[lg policy] India: After German in KVs row, new language policy for education soon

Harold Schiffman hfsclpp at gmail.com
Wed Apr 22 15:28:41 UTC 2015

After German in KVs row, new language policy for education soon

    Vandana Ramnani, Hindustan Times, New Delhi|

The committee will look at ways to promote classical languages such as
Sanskrit and Tamil. Photo: Imagesbazaar

The union human resource development ministry (HRD) is drafting a new
language policy for the education sector and has set up a committee to look
into the matter. The committee that comprises eminent educationists will
submit its report within a year.

The decision to set up the committee comes close on the heels of the
controversy over the three-language formula and replacing German with
Sanskrit in Kendriya Vidyalayas in schools last October.

“The committee has been entrusted with the task to draw up a comprehensive
language policy for the country.  It has been given the mandate to decide
on the link language and look at ways to promote classical languages such
as Sanskrit, Tamil etc,” says a source not wanting to be named.

Till date, the three-language formula has been described in the national
curriculum framework NCERT. It states that English will be the first
language, Hindi or Urdu will be the second and the third will be any of the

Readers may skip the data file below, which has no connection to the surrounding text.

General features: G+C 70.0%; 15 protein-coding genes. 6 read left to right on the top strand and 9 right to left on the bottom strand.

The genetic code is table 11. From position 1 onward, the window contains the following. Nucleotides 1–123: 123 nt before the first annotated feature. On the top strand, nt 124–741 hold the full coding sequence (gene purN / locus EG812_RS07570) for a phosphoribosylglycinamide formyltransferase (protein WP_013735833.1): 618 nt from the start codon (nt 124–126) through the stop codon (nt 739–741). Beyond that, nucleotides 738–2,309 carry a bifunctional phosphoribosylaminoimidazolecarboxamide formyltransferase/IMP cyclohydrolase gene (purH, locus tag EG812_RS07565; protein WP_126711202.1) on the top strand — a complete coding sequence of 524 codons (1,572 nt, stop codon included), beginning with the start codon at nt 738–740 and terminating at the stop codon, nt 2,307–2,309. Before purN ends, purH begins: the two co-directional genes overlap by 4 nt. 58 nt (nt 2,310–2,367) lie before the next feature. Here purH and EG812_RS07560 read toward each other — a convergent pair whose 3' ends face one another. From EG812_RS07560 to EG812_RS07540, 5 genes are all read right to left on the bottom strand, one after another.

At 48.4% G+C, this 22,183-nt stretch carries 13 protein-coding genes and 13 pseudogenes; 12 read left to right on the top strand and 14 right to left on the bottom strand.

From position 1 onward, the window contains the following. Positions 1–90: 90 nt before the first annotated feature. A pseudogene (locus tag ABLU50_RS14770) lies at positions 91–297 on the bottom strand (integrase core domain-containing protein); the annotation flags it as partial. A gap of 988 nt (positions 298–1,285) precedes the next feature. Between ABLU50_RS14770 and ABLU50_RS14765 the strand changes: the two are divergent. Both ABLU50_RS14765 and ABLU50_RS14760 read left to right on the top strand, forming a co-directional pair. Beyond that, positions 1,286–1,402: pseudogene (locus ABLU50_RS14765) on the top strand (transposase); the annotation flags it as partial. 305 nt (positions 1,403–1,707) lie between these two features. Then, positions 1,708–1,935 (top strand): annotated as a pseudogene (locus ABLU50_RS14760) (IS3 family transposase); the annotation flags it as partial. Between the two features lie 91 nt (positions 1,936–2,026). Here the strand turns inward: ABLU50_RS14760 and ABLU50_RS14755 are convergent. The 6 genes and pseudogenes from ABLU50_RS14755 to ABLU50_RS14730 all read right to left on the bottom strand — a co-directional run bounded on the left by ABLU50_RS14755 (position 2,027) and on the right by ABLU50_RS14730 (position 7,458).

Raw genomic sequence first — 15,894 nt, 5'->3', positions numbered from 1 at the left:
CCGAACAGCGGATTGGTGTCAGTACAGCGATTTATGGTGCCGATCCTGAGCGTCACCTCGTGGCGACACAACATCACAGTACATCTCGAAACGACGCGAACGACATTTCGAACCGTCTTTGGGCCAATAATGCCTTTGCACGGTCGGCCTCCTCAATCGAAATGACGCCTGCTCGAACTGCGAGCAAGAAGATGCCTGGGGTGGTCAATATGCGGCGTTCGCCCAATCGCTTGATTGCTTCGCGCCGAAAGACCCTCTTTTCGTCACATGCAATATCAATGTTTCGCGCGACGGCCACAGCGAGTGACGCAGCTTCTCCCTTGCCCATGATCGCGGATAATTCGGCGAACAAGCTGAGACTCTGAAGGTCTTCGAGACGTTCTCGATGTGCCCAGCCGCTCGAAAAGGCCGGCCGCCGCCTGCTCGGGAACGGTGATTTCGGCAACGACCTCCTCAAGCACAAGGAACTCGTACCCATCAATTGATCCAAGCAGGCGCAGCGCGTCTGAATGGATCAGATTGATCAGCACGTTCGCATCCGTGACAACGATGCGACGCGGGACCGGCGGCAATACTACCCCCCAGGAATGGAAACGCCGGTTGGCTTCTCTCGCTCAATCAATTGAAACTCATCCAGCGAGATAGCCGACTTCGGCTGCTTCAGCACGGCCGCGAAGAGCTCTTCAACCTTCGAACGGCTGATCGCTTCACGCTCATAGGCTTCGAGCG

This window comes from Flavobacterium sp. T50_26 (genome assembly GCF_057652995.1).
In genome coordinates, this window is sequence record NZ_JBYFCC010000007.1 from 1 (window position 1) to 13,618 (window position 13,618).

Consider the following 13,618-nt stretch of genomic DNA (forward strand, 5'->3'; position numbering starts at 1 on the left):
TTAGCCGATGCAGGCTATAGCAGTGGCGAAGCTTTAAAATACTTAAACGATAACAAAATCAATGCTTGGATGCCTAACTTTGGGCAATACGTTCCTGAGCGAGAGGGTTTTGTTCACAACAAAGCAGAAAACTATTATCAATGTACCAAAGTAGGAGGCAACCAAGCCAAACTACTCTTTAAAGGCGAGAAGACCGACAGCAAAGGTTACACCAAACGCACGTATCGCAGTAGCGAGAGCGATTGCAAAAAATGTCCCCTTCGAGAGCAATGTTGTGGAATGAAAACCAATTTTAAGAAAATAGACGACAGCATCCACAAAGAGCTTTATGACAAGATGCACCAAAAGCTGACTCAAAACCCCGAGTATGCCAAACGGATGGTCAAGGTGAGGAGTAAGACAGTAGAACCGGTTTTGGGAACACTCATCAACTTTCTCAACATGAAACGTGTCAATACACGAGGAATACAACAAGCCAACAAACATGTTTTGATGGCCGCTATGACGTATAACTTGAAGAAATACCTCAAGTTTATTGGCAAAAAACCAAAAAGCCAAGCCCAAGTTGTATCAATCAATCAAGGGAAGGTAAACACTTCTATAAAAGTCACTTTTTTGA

modern Indian languages. Sanskrit can be studied either as a modern or a
classical Indian language.

 In 2004, the government accorded status of classical languages to Tamil,
Sanskrit, Kannada and Telegu and in 2013 to Malayalam and Oriya.

The committee, which was constituted in January this year, has been
entrusted with the task of studying the existing policies and programmes of
the government of India and the states, the efficacy of present language
initiatives of the government and promotion of various languages,
identifying gaps, suggesting remedies and modifications. It will also look
into the issue of establishing a link language for educational purposes,
promote the six classical languages, and assess the role of various
language promotion councils, autonomous organisations and universities, the
source said.

The panel will also look into the role of educational institutions with
regard to medium of instruction, and the language in which different
subjects are being taught in different states, It will comment on the
efficacy of the schemes related to preservation and promotion of tribal and
extinct languages, the source said.

Research projects on the promotion of classical languages, will also be
examined, with the panel providing a roadmap to be followed for protection
and promotion of linguistic and cultural diversity of India, the source

Anita Abbi, a former linguistics professor at Jawaharlal Nehru University
and president of the Linguistic Society of India, says that the task of
drawing up a comprehensive language policy for the country is a challenging
one. Studies have found that the dropout rate of students in small towns
and villages is very high because they find it difficult to follow lessons
taught in class as it is not in their mother tongue. Language/medium of
instruction should be judiciously selected while imparting education to
ensure that the child does not end up spending more time in translating
lessons rather than understanding them.


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